NOTE: This is a guest post from debut author Michael Mammay. Planetside goes on-sale 7/31 and is currently available for pre-order. Enjoy!
As a debut writer, I never thought about what goes into making a cover. When David Pomerico, my editor, contacted me and said it was time, he pitched it as a lot of fun. Not going to lie, I kind of panicked. I have no artistic skills, and no thoughts about covers more complex than ‘I like this one’ and ‘This one doesn’t do it for me.’ I think in the end my input consisted of a few pictures of covers I liked and the general thought that ‘I want something classic, with space.’ Yeah. I’m a lot of help. Thankfully there were more talented people involved.
In PLANETSIDE, an aging army officer gets sent to a remote base orbiting a war torn planet on a simple mission to investigate the disappearance of a politician’s son. Of course it’s not really simple, or it wouldn’t be much of a book. When Carl Butler goes to the base to begin the investigation, he’s forward deployed on the far side of the galaxy, but he’s in a relatively safe area. On Cappa Base, they’re part of the war, but the real fighting is down on the planet and still at a distance. Being isolated, they can forget for a time that it’s there. They can forget that they’re part of it. The soldiers down on the planet don’t have that luxury. The book embraces both of those environments.
There are a lot of parallels to Iraq and Afghanistan. The nature of our recent wars saw a lot of our soldiers deployed to large bases which were islands of relative safety in some very dangerous countries. They were engaged in the war and played critical roles, but there was a certain amount of insulation. At the same time we had other soldiers out in the field engaging with the enemy on a daily basis and in a place where they could never forget what was happening. As a veteran of those conflicts, and as someone who served in both capacities at different times, that was an element of my experience that I wanted to bring to the book.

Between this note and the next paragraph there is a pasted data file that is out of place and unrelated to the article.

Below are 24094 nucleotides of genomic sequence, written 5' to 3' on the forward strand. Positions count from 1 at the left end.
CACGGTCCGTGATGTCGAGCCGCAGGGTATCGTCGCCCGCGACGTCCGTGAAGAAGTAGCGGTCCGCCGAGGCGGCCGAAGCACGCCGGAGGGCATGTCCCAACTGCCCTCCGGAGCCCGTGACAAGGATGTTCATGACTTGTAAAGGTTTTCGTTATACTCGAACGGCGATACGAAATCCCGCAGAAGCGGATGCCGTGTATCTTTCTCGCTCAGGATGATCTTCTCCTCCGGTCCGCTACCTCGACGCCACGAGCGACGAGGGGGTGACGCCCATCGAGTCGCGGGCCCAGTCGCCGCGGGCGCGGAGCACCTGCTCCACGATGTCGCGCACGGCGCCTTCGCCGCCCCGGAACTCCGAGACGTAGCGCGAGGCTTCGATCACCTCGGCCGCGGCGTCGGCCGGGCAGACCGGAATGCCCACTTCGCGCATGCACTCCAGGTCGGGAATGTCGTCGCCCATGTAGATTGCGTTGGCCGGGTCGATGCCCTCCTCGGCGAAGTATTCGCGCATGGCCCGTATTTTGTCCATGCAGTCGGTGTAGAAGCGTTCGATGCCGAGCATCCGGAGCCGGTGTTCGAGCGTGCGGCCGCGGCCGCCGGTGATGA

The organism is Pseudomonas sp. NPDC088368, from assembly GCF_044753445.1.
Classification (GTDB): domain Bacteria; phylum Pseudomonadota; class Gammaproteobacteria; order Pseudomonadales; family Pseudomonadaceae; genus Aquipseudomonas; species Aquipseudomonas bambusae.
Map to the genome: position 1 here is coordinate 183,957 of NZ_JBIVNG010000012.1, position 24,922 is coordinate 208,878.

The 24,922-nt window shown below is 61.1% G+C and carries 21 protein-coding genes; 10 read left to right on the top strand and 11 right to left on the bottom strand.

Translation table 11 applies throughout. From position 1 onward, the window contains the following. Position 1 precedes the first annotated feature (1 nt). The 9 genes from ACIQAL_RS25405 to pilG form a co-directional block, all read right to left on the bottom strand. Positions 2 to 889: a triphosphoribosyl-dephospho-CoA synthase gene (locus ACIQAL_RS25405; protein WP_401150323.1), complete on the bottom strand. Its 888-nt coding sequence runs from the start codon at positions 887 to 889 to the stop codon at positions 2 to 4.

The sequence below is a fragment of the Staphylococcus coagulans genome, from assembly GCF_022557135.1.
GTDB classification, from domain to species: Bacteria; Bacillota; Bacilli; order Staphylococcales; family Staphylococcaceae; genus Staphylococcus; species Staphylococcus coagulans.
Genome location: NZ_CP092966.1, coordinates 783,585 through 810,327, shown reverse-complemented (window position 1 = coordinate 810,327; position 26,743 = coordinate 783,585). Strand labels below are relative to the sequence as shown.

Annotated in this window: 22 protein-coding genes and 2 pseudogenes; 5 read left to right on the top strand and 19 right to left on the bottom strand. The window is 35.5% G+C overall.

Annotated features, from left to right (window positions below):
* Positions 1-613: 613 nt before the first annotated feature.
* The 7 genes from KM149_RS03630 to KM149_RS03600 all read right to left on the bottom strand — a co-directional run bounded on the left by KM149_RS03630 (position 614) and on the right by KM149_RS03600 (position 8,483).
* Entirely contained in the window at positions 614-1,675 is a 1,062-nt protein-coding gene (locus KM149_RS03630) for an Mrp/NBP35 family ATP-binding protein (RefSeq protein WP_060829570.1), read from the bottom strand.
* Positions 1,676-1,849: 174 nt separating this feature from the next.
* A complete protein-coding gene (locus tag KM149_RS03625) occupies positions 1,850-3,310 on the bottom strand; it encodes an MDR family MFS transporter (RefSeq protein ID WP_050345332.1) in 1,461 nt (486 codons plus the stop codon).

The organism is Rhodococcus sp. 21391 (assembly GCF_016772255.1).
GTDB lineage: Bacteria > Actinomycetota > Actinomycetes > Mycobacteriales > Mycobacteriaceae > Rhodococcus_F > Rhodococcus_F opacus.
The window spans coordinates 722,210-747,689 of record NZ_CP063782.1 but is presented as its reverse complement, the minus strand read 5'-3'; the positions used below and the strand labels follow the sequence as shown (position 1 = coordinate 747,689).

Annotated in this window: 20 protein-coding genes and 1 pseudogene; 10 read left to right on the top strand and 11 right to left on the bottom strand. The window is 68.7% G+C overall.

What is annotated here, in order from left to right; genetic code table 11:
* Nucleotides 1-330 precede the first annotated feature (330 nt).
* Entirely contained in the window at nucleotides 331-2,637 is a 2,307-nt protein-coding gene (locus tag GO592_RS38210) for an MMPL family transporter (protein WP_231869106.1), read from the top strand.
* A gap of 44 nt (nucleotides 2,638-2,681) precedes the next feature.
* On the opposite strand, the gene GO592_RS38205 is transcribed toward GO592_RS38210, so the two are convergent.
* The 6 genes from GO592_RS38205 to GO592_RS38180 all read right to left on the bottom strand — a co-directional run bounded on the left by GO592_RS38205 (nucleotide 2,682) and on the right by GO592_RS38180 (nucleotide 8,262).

Every soldier fights the same war, but at the same time they fight a different one. A personal one. All of them have their challenges. The environments on the base and planetside couldn’t be more different, and Butler has to negotiate each of them to complete his mission. Being able to do both is a big part of what makes him who he is.
When I got the cover, it hit me pretty hard. The Sebastien Hue art is gorgeous, and it has a classic science fiction feel to it—that alone would have made me love it. But it’s more than that. The subject of the picture, for me, is perfect. Seeing both the base and the planet provides a visual image of one of the things that inspired me to write this novel: The idea that there are two different versions of the war.
There’s the base, and there’s the planet. They’re both at the ass end of the galaxy, away from civilization, and to people back home watching the news or reading about it, there’s probably no difference. But in the war zone, those two environments are a long way apart, and the people there know it. To me, the cover captures that in beautiful fashion.
Planetside is currently available for pre-order.